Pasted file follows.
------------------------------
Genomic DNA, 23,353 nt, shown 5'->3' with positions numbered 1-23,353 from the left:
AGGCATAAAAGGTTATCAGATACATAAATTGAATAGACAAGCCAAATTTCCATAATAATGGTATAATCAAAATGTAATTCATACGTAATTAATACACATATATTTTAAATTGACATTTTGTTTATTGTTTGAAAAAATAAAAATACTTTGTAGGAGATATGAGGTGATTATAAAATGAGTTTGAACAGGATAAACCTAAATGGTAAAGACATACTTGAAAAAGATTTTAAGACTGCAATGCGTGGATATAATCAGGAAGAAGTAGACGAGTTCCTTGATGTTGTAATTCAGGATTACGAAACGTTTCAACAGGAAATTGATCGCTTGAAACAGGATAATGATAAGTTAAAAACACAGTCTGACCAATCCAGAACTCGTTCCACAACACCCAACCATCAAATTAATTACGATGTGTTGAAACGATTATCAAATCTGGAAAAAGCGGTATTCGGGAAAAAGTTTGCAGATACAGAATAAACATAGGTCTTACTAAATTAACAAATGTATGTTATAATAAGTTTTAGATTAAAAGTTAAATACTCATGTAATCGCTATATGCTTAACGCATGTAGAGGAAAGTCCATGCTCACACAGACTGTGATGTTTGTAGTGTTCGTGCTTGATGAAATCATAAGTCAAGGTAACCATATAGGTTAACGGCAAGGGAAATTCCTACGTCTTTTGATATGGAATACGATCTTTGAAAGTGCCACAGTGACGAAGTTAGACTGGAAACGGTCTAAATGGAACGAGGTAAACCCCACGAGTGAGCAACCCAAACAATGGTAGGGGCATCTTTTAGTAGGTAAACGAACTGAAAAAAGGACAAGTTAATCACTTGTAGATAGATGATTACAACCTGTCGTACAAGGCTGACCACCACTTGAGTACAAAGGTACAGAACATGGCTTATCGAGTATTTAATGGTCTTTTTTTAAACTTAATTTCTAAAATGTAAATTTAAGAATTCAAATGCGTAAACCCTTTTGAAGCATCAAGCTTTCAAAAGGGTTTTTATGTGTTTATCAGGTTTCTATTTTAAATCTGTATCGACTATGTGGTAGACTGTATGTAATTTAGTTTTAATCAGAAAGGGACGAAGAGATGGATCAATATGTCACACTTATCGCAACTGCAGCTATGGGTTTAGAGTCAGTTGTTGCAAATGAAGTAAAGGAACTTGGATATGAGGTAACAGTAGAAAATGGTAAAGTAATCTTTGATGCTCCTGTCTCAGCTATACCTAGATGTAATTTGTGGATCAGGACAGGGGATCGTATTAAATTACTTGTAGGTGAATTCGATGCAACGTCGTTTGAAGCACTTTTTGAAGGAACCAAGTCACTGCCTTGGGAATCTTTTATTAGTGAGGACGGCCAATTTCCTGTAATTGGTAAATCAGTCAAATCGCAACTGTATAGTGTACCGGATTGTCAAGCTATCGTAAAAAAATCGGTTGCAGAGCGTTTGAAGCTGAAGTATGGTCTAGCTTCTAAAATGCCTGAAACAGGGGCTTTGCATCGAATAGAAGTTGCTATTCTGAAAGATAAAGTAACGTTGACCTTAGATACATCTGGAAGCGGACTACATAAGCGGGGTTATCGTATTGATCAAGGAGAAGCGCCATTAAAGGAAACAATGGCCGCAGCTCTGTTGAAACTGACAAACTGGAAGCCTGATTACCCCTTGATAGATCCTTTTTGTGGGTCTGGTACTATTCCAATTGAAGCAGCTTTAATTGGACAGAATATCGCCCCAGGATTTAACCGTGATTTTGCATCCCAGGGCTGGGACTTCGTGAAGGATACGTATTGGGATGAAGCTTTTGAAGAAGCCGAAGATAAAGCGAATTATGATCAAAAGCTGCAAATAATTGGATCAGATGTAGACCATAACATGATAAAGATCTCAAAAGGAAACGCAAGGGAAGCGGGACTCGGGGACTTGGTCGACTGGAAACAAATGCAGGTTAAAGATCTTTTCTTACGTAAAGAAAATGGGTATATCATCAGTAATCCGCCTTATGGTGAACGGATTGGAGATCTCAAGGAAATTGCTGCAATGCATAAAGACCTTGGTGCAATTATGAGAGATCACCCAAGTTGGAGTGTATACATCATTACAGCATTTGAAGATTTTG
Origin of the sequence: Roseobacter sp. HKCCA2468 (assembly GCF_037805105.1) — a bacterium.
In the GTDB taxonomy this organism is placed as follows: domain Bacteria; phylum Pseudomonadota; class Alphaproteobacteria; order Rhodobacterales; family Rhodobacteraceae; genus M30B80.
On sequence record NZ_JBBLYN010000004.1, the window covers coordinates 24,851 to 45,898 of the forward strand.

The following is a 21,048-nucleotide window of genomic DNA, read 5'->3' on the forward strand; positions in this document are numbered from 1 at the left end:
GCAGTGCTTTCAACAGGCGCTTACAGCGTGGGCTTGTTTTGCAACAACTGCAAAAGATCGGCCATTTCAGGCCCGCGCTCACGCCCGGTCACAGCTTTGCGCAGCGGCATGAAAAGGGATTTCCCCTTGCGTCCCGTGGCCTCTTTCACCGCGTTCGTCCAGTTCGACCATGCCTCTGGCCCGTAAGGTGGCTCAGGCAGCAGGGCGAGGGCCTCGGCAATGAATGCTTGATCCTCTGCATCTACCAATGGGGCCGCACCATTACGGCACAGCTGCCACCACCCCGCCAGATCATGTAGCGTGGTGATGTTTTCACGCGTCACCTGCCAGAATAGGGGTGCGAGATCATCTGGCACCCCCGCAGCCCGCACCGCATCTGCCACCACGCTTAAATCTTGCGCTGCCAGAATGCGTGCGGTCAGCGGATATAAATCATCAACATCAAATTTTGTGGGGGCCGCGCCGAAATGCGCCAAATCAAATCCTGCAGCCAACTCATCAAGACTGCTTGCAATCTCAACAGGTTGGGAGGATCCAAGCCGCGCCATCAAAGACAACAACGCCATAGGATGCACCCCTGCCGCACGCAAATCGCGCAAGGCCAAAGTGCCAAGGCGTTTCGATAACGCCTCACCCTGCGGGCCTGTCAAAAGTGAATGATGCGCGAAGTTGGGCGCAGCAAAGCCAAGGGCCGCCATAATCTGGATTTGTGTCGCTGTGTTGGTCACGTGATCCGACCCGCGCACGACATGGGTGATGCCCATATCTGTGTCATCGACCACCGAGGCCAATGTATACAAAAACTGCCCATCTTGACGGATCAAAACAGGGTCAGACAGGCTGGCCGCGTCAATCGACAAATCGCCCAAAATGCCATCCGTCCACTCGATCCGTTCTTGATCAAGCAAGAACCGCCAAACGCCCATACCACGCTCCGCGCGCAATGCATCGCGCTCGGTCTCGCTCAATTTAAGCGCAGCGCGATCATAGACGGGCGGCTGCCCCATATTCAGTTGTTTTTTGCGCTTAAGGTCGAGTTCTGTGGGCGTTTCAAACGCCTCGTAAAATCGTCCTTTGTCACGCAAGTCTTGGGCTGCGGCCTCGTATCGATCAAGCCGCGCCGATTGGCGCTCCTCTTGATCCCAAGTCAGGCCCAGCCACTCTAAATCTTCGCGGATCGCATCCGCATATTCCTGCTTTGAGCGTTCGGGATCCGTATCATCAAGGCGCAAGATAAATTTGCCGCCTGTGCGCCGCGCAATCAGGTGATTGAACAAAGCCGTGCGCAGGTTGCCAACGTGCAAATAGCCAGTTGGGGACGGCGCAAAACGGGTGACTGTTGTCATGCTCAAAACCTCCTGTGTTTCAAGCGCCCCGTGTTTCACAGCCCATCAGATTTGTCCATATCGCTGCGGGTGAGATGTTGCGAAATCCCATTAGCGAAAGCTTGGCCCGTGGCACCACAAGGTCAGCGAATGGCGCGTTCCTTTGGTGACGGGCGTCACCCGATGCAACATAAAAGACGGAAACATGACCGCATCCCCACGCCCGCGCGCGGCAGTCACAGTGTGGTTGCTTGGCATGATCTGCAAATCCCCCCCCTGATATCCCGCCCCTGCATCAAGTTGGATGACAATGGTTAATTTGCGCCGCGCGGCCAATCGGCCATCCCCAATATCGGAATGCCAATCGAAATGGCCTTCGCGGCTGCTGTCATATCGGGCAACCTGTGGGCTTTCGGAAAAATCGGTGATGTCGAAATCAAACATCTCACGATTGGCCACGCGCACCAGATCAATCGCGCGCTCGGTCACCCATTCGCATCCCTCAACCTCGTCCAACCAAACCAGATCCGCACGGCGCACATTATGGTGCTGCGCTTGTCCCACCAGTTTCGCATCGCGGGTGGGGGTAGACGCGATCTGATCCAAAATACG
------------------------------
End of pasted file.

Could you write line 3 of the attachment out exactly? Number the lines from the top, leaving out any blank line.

Origin of the sequence: Roseobacter sp. HKCCA2468 (assembly GCF_037805105.1) — a bacterium.